Seventy years ago, Women Airforce Service Pilots (WASP) flew 77 types of airplanes 60 million miles during World War II. Forty years ago, they won formal recognition for their service and were finally granted their honorable discharges. Five years ago, they received the Congressional Gold Medal. But last year, the Secretary of the Army rescinded their eligibility to be inurned at Arlington National Cemetery. Now, the families of this dwindling group of veterans are fighting to ensure that the United States honors their service.
The WASP flew the heaviest bombers, fastest pursuit planes, and lightest trainers during World War II. They ferried planes across the U.S. and flew Army chaplains from base to base for services on Sunday. They test-flew planes that had been repaired to make certain they were safe for the male cadets who would learn to fly and fight in them. They trained gunners on the ground and in B-17s, towing targets behind their own planes while the men fired live ammunition at them. Of the 1,102 who earned their Silver Wings, 38 died during the war. The WASP served their country when it needed them and then fought to be remembered when their nation forgot them—over and over again.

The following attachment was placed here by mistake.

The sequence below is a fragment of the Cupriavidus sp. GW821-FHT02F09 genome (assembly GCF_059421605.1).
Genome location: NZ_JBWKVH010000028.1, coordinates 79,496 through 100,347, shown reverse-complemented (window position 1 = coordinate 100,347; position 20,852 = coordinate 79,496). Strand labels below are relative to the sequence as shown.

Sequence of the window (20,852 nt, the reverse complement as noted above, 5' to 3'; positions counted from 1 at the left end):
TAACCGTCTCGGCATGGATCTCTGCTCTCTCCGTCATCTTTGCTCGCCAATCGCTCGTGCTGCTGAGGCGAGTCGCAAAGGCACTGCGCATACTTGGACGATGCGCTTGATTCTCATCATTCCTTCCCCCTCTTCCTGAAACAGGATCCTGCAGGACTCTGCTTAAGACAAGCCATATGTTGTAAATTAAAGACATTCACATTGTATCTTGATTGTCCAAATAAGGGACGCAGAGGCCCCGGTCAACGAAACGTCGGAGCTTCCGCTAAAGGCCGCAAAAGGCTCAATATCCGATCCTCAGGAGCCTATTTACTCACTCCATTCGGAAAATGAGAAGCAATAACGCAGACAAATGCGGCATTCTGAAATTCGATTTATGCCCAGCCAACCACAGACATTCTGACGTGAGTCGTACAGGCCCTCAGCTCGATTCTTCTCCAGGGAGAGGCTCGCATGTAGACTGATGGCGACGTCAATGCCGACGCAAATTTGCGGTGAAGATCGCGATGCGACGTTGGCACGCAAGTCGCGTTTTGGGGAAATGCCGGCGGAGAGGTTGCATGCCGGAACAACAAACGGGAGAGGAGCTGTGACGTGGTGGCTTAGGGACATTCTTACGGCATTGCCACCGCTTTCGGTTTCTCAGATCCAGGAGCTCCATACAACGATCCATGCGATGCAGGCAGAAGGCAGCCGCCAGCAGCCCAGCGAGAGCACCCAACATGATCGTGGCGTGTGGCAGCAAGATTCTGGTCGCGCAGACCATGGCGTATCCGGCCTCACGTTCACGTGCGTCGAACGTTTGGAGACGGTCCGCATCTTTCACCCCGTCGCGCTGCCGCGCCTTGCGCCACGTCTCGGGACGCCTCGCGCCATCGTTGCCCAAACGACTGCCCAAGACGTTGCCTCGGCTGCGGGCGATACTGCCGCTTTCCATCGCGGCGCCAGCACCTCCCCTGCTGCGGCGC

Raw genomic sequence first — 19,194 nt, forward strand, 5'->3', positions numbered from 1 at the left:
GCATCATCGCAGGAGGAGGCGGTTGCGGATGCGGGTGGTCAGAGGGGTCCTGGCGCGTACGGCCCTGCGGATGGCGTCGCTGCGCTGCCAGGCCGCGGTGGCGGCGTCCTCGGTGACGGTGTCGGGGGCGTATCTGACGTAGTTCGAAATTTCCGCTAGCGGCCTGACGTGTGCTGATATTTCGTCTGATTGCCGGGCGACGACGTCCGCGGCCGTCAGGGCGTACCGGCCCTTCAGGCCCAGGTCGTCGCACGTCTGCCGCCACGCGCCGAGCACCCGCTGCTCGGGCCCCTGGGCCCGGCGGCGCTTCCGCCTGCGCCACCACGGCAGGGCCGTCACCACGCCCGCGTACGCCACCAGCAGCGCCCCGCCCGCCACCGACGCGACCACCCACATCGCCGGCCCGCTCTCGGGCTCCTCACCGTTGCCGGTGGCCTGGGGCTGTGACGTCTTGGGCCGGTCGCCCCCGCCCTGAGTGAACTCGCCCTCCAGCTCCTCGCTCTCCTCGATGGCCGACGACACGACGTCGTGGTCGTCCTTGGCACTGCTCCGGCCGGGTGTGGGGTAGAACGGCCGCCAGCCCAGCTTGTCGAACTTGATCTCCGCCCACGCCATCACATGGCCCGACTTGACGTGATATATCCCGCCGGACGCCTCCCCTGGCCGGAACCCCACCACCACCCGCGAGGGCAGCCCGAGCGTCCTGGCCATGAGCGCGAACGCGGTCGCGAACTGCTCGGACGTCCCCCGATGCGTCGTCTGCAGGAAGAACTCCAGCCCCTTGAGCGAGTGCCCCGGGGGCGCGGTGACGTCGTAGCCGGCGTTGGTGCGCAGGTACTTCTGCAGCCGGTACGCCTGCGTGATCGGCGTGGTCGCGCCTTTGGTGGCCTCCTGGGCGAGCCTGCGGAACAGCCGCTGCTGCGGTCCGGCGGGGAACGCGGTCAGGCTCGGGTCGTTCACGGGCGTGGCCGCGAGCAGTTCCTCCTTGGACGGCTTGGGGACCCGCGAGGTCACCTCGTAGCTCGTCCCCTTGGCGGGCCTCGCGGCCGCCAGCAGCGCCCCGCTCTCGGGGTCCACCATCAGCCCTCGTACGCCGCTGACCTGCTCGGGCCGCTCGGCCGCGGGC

In November 1977, President Carter signed the G.I. Improvement Act into law, which contained an amendment that officially declared that the WASPs had served on “active duty in the Armed Forces of the United States for purposes of laws administered by the Veterans Administration.” The Department of Defense then, upon individual request, reviewed each woman’s record, and issued an honorable discharge and a DD214.But last year, then-Secretary of the Army John McHugh construed this line—that they were active duty for the purpose of the Veterans Administration—as a reason to keep the WASPs out of Arlington National Cemetery. He may have had a technical point, as the Army, not the VA, has run the cemetery since 1973. McHugh argued that since the women are eligible to be placed at Veterans-Administration cemeteries, they don’t need to be in Arlington.
In a bipartisan effort, Representative Martha McSally, an Air-Force veteran, introduced legislation to restore the women’s eligibility to be inurned at Arlington. Long-time WASP supporter Barbara Mikulski put forward a similar bill in the Senate.
Since 1977, the WASP have been told they were eligible to be placed at Arlington. In 2002, Arlington even recognized the WASP’s service as eligible to receive standard honors, which include the playing of taps and the family receiving a flag. Several of the women’s ashes have been placed and their families have received flags.
There are only 115 WASP still living, all over 90 years old. Arlington National Cemetery is hallowed ground, and its crowded space should indeed be reserved for those who served America with honor. But that’s precisely why Arlington has been open to WASP for the past four decades, and should be again.
By Kate Landdeck